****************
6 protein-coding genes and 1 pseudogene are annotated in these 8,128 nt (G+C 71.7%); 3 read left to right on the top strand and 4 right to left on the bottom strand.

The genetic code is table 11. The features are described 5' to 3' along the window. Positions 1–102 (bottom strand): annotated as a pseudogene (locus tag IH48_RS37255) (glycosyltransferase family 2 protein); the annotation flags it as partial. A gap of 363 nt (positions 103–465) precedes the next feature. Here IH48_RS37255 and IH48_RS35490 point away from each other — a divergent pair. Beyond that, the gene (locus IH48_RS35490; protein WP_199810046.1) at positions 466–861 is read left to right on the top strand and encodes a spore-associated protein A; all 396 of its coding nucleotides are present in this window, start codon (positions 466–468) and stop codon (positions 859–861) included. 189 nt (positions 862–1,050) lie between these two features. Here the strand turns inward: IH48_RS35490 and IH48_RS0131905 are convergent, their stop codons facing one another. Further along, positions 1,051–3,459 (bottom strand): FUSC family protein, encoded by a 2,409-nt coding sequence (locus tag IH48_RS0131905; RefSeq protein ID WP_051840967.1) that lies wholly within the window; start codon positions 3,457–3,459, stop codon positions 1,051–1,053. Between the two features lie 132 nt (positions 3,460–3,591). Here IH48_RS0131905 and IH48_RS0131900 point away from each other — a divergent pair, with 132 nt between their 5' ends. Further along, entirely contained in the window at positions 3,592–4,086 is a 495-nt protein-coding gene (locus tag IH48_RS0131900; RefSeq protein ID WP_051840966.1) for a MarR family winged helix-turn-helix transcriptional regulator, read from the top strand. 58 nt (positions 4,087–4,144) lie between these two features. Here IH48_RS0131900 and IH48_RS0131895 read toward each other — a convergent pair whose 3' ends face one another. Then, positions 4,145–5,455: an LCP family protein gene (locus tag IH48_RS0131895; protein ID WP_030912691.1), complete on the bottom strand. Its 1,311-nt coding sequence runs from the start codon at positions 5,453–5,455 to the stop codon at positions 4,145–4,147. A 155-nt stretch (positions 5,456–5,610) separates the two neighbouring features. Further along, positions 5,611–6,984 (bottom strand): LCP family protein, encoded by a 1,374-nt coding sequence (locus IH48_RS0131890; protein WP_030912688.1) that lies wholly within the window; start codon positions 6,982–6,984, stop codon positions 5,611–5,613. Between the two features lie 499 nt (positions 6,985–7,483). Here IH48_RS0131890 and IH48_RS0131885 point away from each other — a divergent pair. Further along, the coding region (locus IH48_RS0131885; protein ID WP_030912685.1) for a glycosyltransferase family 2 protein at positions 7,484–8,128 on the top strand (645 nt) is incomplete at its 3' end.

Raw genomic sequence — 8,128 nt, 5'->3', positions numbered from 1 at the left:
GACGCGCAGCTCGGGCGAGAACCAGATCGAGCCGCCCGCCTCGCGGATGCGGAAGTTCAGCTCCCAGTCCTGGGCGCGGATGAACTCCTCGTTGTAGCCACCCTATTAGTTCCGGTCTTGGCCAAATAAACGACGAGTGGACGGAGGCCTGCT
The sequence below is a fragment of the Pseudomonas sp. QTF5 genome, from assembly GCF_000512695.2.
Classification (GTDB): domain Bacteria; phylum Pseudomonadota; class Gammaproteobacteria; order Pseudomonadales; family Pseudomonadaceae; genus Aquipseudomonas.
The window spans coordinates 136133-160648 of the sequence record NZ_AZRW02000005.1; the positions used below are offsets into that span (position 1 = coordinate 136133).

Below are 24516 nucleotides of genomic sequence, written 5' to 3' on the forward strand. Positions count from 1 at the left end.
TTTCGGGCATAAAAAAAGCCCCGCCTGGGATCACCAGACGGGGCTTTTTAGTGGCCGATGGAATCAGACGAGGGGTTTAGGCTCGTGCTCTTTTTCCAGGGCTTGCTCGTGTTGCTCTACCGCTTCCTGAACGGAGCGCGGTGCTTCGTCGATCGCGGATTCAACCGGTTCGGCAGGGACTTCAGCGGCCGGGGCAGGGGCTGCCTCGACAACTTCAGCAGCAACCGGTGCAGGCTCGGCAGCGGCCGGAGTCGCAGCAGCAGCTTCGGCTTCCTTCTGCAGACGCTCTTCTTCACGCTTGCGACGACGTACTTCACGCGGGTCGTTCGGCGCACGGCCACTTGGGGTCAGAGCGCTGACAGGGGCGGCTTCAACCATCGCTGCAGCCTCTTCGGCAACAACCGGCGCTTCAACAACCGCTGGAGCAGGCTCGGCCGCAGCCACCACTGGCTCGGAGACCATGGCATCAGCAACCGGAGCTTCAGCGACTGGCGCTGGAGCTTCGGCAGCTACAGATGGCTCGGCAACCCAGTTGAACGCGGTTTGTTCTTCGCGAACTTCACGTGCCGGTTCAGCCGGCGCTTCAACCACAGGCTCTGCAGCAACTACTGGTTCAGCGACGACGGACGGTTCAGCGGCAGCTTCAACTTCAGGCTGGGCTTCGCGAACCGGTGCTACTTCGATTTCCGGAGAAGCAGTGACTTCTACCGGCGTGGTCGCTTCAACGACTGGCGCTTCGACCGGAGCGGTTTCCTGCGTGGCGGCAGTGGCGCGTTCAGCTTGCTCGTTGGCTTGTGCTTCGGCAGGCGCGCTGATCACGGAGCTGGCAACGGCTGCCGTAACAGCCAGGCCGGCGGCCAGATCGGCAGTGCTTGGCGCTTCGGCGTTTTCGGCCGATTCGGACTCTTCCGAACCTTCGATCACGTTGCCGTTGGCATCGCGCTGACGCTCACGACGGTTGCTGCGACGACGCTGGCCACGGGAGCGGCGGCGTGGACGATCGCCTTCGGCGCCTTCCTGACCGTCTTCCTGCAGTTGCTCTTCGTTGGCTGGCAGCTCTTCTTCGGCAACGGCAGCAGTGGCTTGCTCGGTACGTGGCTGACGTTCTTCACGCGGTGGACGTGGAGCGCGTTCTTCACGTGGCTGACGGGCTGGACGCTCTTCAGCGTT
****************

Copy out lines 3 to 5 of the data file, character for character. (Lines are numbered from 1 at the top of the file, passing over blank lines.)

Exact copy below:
Raw genomic sequence — 8,128 nt, 5'->3', positions numbered from 1 at the left:
GACGCGCAGCTCGGGCGAGAACCAGATCGAGCCGCCCGCCTCGCGGATGCGGAAGTTCAGCTCCCAGTCCTGGGCGCGGATGAACTCCTCGTTGTAGCCACCCTATTAGTTCCGGTCTTGGCCAAATAAACGACGAGTGGACGGAGGCCTGCT
The sequence below is a fragment of the Pseudomonas sp. QTF5 genome, from assembly GCF_000512695.2.